Mon | Jun 27, 2016

Regulate, don't quash, street vending

Published:Thursday | February 7, 2013 | 12:00 AM


JAMAICA'S ECONOMIC quagmire today serves as a reminder to us and the rest of the world of what can happen when leaders fail to plan and, by extension, fail to be visionary.

Take Jamaica's economy, for instance, where large portions are driven underground with ease, thus having a life of its own, outside of our banks, tax administration and regulation. We all are familiar with, or have seen, known or heard of someone who vends illegally.

Why waste precious police resources, without much gain, on wild excursions for vendors' goods? As soon as the law enforcers pass, you can see persons reassembling their 'self-designated' areas with goods, and customers returning.

I suggest the Government take on a pilot project in which such an activity is made legal (easier) with a valid, workable contract under certain conditions:

1 Anyone who becomes a long-term vendor must register with the Tax Administration of Jamaica and pay an affordable flat rate, or a rate based on income, or a combination.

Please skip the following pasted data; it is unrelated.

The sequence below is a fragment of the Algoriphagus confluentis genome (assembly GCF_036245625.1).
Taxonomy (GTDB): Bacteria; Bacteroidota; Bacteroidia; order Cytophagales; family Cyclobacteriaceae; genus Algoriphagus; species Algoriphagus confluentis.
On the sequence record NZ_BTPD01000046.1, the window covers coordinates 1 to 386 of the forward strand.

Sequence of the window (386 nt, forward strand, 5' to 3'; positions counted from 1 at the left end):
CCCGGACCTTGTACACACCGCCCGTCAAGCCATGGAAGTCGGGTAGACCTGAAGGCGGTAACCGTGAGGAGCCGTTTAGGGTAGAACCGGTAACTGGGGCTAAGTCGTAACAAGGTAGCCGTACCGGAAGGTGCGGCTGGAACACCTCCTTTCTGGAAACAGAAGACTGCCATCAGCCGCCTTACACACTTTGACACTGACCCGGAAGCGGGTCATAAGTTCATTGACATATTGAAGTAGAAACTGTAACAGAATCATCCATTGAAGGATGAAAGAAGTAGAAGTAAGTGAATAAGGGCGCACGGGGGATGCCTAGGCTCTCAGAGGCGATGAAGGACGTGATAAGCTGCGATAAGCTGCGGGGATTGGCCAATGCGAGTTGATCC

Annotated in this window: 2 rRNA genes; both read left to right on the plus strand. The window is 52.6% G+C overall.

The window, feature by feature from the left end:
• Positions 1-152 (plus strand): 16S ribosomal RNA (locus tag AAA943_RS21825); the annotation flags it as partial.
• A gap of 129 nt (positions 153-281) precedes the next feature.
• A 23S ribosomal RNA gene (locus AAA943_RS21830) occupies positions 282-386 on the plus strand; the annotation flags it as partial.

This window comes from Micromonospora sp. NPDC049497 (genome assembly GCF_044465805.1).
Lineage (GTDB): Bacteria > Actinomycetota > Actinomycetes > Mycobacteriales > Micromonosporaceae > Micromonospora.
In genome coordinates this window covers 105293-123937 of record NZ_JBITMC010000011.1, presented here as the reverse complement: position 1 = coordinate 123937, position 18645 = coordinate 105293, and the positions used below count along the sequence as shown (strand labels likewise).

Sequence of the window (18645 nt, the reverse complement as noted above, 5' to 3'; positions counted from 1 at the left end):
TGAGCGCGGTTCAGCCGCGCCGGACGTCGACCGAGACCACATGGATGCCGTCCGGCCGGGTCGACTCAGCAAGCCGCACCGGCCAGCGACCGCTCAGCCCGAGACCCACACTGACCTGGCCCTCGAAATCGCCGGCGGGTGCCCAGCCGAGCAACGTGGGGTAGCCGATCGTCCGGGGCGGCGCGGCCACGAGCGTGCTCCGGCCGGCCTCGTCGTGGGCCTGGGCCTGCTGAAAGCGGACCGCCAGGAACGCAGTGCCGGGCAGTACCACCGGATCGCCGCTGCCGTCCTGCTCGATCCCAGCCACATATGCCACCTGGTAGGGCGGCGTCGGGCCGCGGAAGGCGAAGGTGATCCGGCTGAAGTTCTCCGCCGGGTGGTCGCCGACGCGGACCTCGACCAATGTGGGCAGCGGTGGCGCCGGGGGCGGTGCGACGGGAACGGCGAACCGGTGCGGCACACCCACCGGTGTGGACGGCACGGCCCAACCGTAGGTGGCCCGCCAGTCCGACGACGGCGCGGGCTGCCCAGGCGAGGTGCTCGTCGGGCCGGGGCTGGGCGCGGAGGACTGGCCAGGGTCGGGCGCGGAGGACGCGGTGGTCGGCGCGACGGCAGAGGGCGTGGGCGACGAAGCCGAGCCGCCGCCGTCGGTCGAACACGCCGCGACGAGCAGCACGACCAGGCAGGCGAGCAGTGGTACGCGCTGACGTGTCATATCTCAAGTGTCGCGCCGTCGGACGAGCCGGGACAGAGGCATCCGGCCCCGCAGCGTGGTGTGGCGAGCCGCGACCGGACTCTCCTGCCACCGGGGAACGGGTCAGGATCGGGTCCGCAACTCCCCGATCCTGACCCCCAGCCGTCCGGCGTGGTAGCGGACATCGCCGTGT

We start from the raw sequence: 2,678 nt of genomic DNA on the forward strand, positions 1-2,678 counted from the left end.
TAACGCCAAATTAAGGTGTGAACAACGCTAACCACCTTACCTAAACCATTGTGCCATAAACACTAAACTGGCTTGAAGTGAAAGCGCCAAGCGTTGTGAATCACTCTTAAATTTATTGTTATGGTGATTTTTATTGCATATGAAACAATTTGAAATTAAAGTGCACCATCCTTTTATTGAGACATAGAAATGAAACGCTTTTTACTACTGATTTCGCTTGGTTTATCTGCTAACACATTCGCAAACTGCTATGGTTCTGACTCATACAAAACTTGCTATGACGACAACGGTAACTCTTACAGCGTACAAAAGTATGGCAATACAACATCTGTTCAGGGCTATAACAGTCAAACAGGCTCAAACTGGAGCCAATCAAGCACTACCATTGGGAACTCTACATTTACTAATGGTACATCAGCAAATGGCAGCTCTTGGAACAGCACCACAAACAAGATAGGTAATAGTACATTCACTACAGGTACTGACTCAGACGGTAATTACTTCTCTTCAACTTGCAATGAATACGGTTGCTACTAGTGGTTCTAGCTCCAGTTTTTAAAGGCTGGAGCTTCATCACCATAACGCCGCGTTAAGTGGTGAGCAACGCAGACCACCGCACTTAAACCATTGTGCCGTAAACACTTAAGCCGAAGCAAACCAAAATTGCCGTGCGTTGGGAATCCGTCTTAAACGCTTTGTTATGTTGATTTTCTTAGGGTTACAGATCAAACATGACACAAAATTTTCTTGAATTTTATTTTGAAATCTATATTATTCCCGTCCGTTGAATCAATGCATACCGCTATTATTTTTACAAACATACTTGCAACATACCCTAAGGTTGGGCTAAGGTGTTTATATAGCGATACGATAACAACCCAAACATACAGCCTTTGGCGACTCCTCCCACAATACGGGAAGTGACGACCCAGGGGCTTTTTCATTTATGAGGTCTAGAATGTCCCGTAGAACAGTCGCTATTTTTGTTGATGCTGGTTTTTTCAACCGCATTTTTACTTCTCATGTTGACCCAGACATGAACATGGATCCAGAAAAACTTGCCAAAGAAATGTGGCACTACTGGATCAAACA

2 Get the commercial banks involved, and make basic accounts available without the usual nickel and diming. Allow vendors to have accounts at cheap maintenance via their mobile devices, providing mobile credit and debit processing card-reader technology. Soft loans or grants should be made available to rent or purchase such devices.

Our phone companies and banks may already have the requisite technology and expertise to make such a system exist and work. Citizens may also have an interest in self-enlightenment where co-operatives are concerned.

3 Allow for strategically placed vending zones which are kept, monitored and secured by a limited contingency of our security forces. Designate sections of sidewalks were possible, on different days of the week, when necessary.

Customers who enter such a premises or do business with such vendors can purchase reusable/prepaid debit cards cheaply. This opens the door to more flexibility between buyer and seller.

We may never be able to stop the use of cash, however, we MUST utilise a carrot-and-stick approach to such folks who will in time need benefits from the state —taxes must be paid!

4 Ensure there are clear rules and consequences. All laws, regulation or guidelines should be made clear for participants via a public education campaign. Participants should be enticed with potential incentives to become regular taxpayers if they are not. Any vendor or individual who willingly violates such a contract must feel the consequence through strict enforcement.

These suggestions should not be seen as a permanent fix but, instead, as a temporary opportunity for folks to play their part in advancing Jamaica for economic gains - IMF or no IMF.

V.H. M.

Baltimore, USA